An Unnecessary Mystery

I’ve just read Religious Vocation: An Unnecessary Mystery by Fr. Richard Butler, O.P. It’s a brief, perspicuous book, written from a Thomistic perspective, which address the question how can one be sure he or she has a religious vocation?

Has anyone else read this (I highly recommend it!)? What do you think of it?

No…I have not read it, but based on A Cistercian Abbot Monk’s (Cistercian website) comments…I like what he says…and he strongly agrees and supports Father Butler’s Thomistic teaching and understanding about Vocations to Religious Life…I am going to purchase it for a young man in my parish who is in college and trying to discern if he has a vocation.

Here below…two excerpts from Abbot Joseph’s intro comments…before he and fellow monks/priests do a review of the parts of the book that the abbot thought were very important…it is a very insightful and unique approach the way the Cistercian website discusses this book…the website link is at bottom.

Pax Christi

[INDENT]

Abbot Oscar Joseph says:

Greetings dear aspirants to the life of perfection:
I read this book out of frustration. For years I have helped men and woman overcome their hesitancy to enter into religious life. Traveling this journey with them was exhausting and often fraught with pointless rabbit trails. I was constantly asking myself, “why all the fuss?”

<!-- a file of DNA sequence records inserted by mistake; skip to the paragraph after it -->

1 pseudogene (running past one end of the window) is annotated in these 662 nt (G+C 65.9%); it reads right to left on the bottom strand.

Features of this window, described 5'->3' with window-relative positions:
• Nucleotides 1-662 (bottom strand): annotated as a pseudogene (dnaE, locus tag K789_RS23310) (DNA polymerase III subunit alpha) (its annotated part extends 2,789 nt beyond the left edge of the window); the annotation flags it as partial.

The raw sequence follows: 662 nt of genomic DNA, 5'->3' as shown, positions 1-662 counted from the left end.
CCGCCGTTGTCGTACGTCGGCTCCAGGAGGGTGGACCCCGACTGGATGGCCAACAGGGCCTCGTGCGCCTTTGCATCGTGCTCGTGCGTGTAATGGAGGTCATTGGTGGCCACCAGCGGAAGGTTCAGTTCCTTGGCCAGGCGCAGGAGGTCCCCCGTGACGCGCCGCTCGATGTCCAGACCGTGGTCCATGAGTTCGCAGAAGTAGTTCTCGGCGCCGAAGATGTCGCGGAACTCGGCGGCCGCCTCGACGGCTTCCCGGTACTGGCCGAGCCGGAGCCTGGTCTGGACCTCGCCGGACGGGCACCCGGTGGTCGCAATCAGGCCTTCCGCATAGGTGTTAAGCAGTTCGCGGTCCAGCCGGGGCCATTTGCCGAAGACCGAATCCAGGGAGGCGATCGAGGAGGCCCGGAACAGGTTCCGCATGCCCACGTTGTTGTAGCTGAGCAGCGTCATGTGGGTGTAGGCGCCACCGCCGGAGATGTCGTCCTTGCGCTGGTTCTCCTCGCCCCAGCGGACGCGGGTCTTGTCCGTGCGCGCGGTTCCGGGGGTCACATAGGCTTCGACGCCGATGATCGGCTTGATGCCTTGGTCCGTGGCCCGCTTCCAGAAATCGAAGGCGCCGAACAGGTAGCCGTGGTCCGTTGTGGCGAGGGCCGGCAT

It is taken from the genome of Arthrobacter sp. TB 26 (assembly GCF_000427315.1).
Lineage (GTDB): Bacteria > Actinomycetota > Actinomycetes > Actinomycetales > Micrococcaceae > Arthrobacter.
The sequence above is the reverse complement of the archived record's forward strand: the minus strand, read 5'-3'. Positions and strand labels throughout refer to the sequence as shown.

For me, being a monk is a logically practical application of the call that Christ has given to us all, “come follow me.” There was no mystery to overcome or the necessity of a divine call specifically given and hand delivered by Gabriel himself. The call to perfection has been given to every Christian

]Fr. Richard Butler, O.P

., quotes many of the church fathers. Guess what? They say what I have been saying all along.** The call is for everyone. We are supposed to do this. No special telegram from on High is needed. WOW!!!** When I read Religious Vocation: An Unnecessary Mystery I underlined and marked various sections that seemed important to me and perhaps to you also. These sections you will find below.
Our Cistercian commentators will further discuss the marked red words in the text. These are my markings.

I truly hope that this discussion will help you follow the invitation that has already been given to you.
Blessings[/INDENT]

cistercianmonks.org/Documents/visitor%20section/Religious%20Vocation.pdf

Man I’m glad I stumbled onto this thread. I read through the pamphlet just now and it helped me tremendously. I’ve been stuck at the “Please give me a sign God!” stage for a long time and this little writing makes perfect sense. I add my voice to the other two here and recommend everyone take 30 minutes or so to read this! :thumbsup:

Link to the pamphlet, please. :slight_smile:

Thanks for posting! :slight_smile: The only question is: if so, would the ideal state in life be for ALL of us to be religious? This is the only problem that I have with the conception of the religious vocation. It seems that not having children would cause human life on Earth to end. Is this how God would prefer that the world ended?

While our Baptism calls us to The Gospel and holiness, to perfection, not all are called to “the state of perfection” (religious life per se).

It is generally agreed usually that there are three basic signs of vocation:

[LIST]
*]Attraction to the life with right intention
*]Ability or qualities necessary to live the life
*]Acceptance into the life